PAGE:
Tuesday, July 12, 2005

Monster-in-Law (10July05)

We once again missed our Tuesday night moving outing, since we were at my parents' cottage for the holiday, basking in the sun. So we decided to make up for our absence by catching a Sunday-night show instead.

Since Sunday is both a work night and a full-price night at The Cheap Theater (a whole $1.50 per ticket!), the place wasn't full at all. In fact, it took us less than ten minutes to get from our parking spot to the theater -- I consider that pretty impressive. At the same time, however, only one movie was added to the theater's roster this weekend (and not a very popular one at that), so our strategy of picking a week-old movie didn't exactly work this time. In fact, everyone in the ticket line had chosen the same movie we had.

"Two for Monster-in-Law," I heard as we stood in line.

"One for Monster-in-Law."

"Two for Monster-in-Law."

I could only imagine where (and with whom) we'd end up sitting if we didn't hurry.

And that, of course, was the time when Paul decided that he needed to go to the bathroom. He handed me the tickets and sauntered off to the men's room. As I stood there waiting, I anxiously watched the people in the lobby. There were large packs of men standing there, waiting for their female counterparts to return from powdering their noses. All of them, I assumed, were headed for Monster-in-Law. And if Paul didn't move fast, they'd take our seats. We'd end up in the front row, off to the side, next to a kid who would scream and throw food -- and behind a guy who would repeatedly kick my seat, a woman who would ask questions about the finer points of the plot, and a teenager who would cough without covering his mouth. I'd end up with soda-drenched pants, nursing a deadly cold in the local mental institution -- all because Paul forgot to go before he left home...

When he came out of the men's room, I rushed to the line for the ticket-taker, who told the five people ahead of us in line, "Second one on the right." By the time he took our tickets, he gave up on directing us and just assumed that we'd follow everyone else.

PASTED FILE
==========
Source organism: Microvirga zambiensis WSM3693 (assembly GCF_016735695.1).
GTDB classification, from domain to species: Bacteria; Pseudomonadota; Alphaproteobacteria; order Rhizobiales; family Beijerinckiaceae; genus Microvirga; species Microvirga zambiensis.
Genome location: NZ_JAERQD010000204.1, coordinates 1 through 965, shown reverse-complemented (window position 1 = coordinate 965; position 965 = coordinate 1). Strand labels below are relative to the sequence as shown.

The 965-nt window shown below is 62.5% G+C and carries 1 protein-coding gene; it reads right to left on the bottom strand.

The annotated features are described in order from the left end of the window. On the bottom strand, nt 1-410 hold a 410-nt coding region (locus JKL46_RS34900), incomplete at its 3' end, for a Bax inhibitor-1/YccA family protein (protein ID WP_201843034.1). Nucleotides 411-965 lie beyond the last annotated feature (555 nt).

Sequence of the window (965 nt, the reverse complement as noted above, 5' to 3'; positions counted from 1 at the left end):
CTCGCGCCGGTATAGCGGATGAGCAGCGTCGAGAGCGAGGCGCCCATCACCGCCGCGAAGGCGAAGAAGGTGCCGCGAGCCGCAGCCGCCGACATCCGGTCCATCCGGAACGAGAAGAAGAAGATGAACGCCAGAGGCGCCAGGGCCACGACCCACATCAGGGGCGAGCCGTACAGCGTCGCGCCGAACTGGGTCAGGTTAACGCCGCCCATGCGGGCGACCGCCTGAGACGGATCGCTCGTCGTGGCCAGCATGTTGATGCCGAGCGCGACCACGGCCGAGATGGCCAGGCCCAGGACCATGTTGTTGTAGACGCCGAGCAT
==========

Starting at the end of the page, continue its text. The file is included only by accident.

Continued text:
And we did.

When we walked into the second one on the right, I was amazed to find that it wasn't packed. We didn't even end up in the front row. In fact, we noticed that the entire back row was empty, so we took the center seats.

"Wow!" I exclaimed. "I don't think I've sat in the back row since I was in high school!" But it was wonderful -- and I suddenly remembered why we always used to sit back there. No one behind me to kick or throw stuff. And if I wanted, I could thrown my arms up in the air and wave them around in the middle of the movie, and no one would complain. And though they had the minimal padding of highly popular seats, they also came with an added bonus -- tons of extra leg room. So I was thrilled.

As I looked around, studying the Sunday night crowd, I began to hypothesize that perhaps those who were willing to pay a little more for their tickets (three times the Tuesday night price, in fact) were a little more...refined. There were no small children, and the crowd seemed to be rather relaxed and under control. That was, of course, until the three young girls showed up and took seats a couple of rows ahead of us. One of them had brought a digital camera (not even a camera phone -- I checked). And -- for some reason well beyond our comprehension -- she had decided to take pictures in the dark theater, in the middle of the previews. Since we'd already gotten accustomed to the darkness, the flash was blinding. I started looking around for something to throw.

And that, unfortunately, wasn't the worst of it.

As the movie started, some very large women arrived. Very large. And very loud. And they decided to take the two seats between me and the aisle. Of course. I was trying to ignore them -- and pay attention to the movie -- though it wasn't easy. One of them -- who struggled to make her way to the seat next to me, kept yelling out, "I can't see! I can't see where I'm going!" Apparently, it hadn't occurred to her that when a theater lists the show times for its movies, it means that if you show up past that time, it will be dark, and the movie will most likely have already started. It doesn't mean, "We'd like to start at around 7:15, but show up when you want -- we'll wait for you."

As I continued in my attempt to watch the movie, quietly praying that J-Lo wouldn't ruin it, I added a prayer that the gigantic-loud-and-temporarily-blind lady wouldn't choose to plunk her muumuu-covered rear in my lap.

Eventually, she took her seat, but there was one more problem. There were three loud fat women and only two seats. Apparently, none of them could see far enough to notice that there were people already seated and trying to watch the movie -- because if they had been able to see, I'm sure they would have chosen three of the other (numerous) seats available throughout the theater.

Then again, probably not.

"Excuse me," one of them called out, causing the entire theater to turn around and scowl. "Could you move down so we can all sit together?"

Personally, if I had three people who all wanted to sit together, I would have thought of that before trying to fit all of us into two seats. But that's just me. And since I was in no mood to put up with a fight while I was already missing the movie (and, let's face it, I'm a pansy), we got up and moved.

I wish we could have moved farther down the row, away from our loud and inconsiderate neighbors, but there was another woman (who had made a point of showing up on time) who had already taken her seat in our row, and I wasn't about to inconvenience her and ask her to move.

But that's just me.


Post a Comment

<< Home